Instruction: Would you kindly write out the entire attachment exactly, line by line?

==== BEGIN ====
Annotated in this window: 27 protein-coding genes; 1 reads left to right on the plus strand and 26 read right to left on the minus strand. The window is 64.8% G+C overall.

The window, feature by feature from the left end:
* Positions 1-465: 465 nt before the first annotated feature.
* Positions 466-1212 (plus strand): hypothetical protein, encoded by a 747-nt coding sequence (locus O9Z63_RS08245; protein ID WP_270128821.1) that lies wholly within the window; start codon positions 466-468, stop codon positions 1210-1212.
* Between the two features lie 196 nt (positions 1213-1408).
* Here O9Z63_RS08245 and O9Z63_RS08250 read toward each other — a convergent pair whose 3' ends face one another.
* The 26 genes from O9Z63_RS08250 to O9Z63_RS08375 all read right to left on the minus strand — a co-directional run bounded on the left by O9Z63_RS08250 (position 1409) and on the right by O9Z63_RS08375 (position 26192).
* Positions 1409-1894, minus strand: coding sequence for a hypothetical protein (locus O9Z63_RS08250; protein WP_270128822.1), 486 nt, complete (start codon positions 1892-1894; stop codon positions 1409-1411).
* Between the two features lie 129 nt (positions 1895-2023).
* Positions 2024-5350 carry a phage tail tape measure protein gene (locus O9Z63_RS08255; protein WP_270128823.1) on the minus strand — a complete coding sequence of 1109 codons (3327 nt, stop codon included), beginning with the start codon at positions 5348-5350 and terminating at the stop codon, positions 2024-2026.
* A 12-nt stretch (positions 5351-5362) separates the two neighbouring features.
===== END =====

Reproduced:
Annotated in this window: 27 protein-coding genes; 1 reads left to right on the plus strand and 26 read right to left on the minus strand. The window is 64.8% G+C overall.

The window, feature by feature from the left end:
* Positions 1-465: 465 nt before the first annotated feature.
* Positions 466-1212 (plus strand): hypothetical protein, encoded by a 747-nt coding sequence (locus O9Z63_RS08245; protein ID WP_270128821.1) that lies wholly within the window; start codon positions 466-468, stop codon positions 1210-1212.
* Between the two features lie 196 nt (positions 1213-1408).
* Here O9Z63_RS08245 and O9Z63_RS08250 read toward each other — a convergent pair whose 3' ends face one another.
* The 26 genes from O9Z63_RS08250 to O9Z63_RS08375 all read right to left on the minus strand — a co-directional run bounded on the left by O9Z63_RS08250 (position 1409) and on the right by O9Z63_RS08375 (position 26192).
* Positions 1409-1894, minus strand: coding sequence for a hypothetical protein (locus O9Z63_RS08250; protein WP_270128822.1), 486 nt, complete (start codon positions 1892-1894; stop codon positions 1409-1411).
* Between the two features lie 129 nt (positions 1895-2023).
* Positions 2024-5350 carry a phage tail tape measure protein gene (locus O9Z63_RS08255; protein WP_270128823.1) on the minus strand — a complete coding sequence of 1109 codons (3327 nt, stop codon included), beginning with the start codon at positions 5348-5350 and terminating at the stop codon, positions 2024-2026.
* A 12-nt stretch (positions 5351-5362) separates the two neighbouring features.